Flexera‘s 2020 CIO Priorities Report examines how chief information officers (CIOs) are driving change in their IT organizations as they make to move to digital business. The company surveyed 302 global CIOs from its vetted panel, who are mainly from enterprises with at least 2000 employees.
While we have to bear in mind that these results came out before the COVID-19 crisis changed everything, they still present a good picture of what CIOs are thinking about, and how they plan to enact digital transformation in their companies. All data and graphics in this slideshow are from the Flexera 2020 CIO Priorities Report, and are used under Creative Commons Attribution 4.0 International License
Four key findings came to the fore for researchers:
- Digital transformation impacts CIO priorities
- IT strategic alignment becomes more critical
- CIOs face challenges in the shift to digital
- Staffing changes to support transformation
Digital transformation impacts CIO priorities
Globally, 91 per cent of respondents expect the pace of digital transformation to accelerate in 2020, with Europe and Asia-Pacific expecting more of an increase than the Americas. The top driver everywhere: customer experience, with 69 per cent saying it’s very important. Next up was improving existing products and services, at 57 per cent, followed by new products and services and growing new markets at 53 per cent each.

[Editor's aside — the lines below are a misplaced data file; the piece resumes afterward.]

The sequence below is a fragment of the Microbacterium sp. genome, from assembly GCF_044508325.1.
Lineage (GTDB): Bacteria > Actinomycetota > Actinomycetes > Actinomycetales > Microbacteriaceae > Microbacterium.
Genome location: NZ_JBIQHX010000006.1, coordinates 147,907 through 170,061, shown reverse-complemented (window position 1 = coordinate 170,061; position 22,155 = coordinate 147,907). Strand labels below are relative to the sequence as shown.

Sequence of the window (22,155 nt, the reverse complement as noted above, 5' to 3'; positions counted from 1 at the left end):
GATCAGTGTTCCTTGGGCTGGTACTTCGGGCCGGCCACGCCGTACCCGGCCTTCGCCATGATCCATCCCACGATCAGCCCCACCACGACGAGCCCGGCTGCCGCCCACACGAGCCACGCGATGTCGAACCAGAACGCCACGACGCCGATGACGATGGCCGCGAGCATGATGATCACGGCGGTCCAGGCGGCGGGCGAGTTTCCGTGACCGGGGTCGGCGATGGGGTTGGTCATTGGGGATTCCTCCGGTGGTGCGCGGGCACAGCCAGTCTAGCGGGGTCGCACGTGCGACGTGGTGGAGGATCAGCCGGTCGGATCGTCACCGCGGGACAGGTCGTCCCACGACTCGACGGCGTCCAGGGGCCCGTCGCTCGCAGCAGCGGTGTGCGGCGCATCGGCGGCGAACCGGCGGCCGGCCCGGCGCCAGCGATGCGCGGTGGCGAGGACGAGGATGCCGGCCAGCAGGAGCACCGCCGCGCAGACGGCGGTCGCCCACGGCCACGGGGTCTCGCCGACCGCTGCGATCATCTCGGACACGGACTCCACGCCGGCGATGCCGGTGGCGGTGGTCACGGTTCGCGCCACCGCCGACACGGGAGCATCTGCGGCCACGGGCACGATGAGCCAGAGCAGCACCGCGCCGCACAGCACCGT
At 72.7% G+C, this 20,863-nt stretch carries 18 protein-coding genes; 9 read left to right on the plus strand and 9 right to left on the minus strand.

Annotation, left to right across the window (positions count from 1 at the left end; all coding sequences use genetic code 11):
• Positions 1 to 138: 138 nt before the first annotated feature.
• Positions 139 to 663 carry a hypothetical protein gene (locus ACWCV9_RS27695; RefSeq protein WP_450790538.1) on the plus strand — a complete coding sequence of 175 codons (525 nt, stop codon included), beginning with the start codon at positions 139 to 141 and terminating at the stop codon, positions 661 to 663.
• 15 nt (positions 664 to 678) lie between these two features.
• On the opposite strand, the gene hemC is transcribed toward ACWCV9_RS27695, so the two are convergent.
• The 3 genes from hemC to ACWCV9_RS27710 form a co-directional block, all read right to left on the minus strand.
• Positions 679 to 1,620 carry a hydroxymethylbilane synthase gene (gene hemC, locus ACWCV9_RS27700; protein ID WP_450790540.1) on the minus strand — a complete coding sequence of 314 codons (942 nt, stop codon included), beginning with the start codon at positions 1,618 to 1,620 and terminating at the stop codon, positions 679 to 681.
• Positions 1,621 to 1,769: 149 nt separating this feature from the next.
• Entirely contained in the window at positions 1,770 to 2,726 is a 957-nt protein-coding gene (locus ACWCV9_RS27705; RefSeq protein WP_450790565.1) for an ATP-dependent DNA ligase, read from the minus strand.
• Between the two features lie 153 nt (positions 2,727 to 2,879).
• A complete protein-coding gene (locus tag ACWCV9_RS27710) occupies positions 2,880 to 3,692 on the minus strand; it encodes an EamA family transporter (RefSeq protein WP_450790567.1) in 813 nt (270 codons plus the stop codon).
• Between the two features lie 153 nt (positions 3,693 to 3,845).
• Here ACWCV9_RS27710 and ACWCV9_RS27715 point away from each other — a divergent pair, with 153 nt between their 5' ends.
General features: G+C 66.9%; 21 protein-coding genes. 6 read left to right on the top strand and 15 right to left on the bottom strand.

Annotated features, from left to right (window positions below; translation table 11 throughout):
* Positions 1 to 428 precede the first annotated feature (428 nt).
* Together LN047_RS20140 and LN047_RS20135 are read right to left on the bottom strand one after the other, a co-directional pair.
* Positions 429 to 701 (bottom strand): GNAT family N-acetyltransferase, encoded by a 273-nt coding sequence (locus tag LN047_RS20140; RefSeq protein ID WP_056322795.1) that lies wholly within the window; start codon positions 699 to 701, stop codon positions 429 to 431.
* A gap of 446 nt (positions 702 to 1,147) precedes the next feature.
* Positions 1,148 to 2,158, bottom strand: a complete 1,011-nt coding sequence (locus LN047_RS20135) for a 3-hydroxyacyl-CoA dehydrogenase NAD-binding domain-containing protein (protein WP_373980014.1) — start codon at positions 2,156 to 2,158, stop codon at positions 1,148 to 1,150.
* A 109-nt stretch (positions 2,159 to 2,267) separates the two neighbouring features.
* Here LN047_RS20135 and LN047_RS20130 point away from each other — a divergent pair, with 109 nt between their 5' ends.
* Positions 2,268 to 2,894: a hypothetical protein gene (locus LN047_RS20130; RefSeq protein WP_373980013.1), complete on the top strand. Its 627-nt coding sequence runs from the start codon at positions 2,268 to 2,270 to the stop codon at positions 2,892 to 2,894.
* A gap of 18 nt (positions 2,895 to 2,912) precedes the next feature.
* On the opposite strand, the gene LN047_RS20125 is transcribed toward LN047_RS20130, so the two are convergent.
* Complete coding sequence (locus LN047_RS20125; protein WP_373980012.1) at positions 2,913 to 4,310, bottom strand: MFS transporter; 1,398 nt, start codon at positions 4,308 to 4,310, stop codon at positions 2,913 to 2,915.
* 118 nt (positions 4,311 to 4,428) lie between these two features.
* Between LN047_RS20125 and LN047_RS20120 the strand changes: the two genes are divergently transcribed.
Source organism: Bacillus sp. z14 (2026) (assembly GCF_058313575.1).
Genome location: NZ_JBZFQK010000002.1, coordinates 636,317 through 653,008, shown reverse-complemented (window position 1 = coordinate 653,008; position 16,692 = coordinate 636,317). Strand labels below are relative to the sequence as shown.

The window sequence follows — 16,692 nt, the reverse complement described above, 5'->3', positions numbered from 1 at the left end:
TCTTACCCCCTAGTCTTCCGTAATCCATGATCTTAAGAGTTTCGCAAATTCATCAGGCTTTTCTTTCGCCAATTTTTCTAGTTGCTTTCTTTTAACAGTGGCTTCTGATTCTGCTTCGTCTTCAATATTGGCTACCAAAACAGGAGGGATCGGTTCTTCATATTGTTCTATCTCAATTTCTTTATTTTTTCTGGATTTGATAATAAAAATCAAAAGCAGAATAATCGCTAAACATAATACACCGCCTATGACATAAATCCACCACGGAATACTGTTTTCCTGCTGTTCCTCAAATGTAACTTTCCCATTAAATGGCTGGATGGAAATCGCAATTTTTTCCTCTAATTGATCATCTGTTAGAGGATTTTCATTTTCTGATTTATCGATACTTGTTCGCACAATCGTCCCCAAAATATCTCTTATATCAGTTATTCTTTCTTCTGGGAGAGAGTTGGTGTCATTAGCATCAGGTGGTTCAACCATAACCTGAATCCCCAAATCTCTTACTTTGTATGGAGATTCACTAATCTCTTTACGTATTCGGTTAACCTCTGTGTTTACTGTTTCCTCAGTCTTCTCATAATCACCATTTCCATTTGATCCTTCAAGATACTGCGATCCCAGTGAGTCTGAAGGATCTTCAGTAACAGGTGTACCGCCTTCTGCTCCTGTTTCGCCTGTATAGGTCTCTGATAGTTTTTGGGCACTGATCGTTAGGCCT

However, only 36 per cent of IT organizations consider themselves very mature in the ability to deliver on customer experience.
Cloud and AI
CIOs expect heavy adoption of cloud and artificial intelligence (AI) technologies in 2020, with public cloud leading the way. And hand in hand with this will be an increase in cybersecurity focus. 83 per cent plan to increase their spending on cloud security, 47 per cent significantly. Threat intelligence (82 per cent) and data privacy (81 per cent) round out the top three priorities.
IT strategic alignment becomes more critical
The shift to digital and cloud has resulted in 36 per cent of the IT budget being invested in growth and innovation. But IT still struggles in its relationship with the business in strategic activities, with only 24 per cent reporting they are equal partners, a further 22 per cent stakeholders, while the rest are validators (21 per cent) or implementers (33 per cent). Given the adoption of business-led IT (65 per cent have heavy or moderate focus), where business units may purchase technology and pass it to IT for implementation and support, it is critical that IT act as an equal partner. A business liaison in IT who understands what the business needs can help IT provide expertise and insights so the business can make more informed decisions.
While companies typically review their technology roadmaps from time to time, the research showed that the cadence is increasing, with 41 per cent globally updating their roadmaps at least monthly (almost half of this group does so weekly). Respondents in Asia-Pacific and Europe update significantly more frequently than those in the Americas.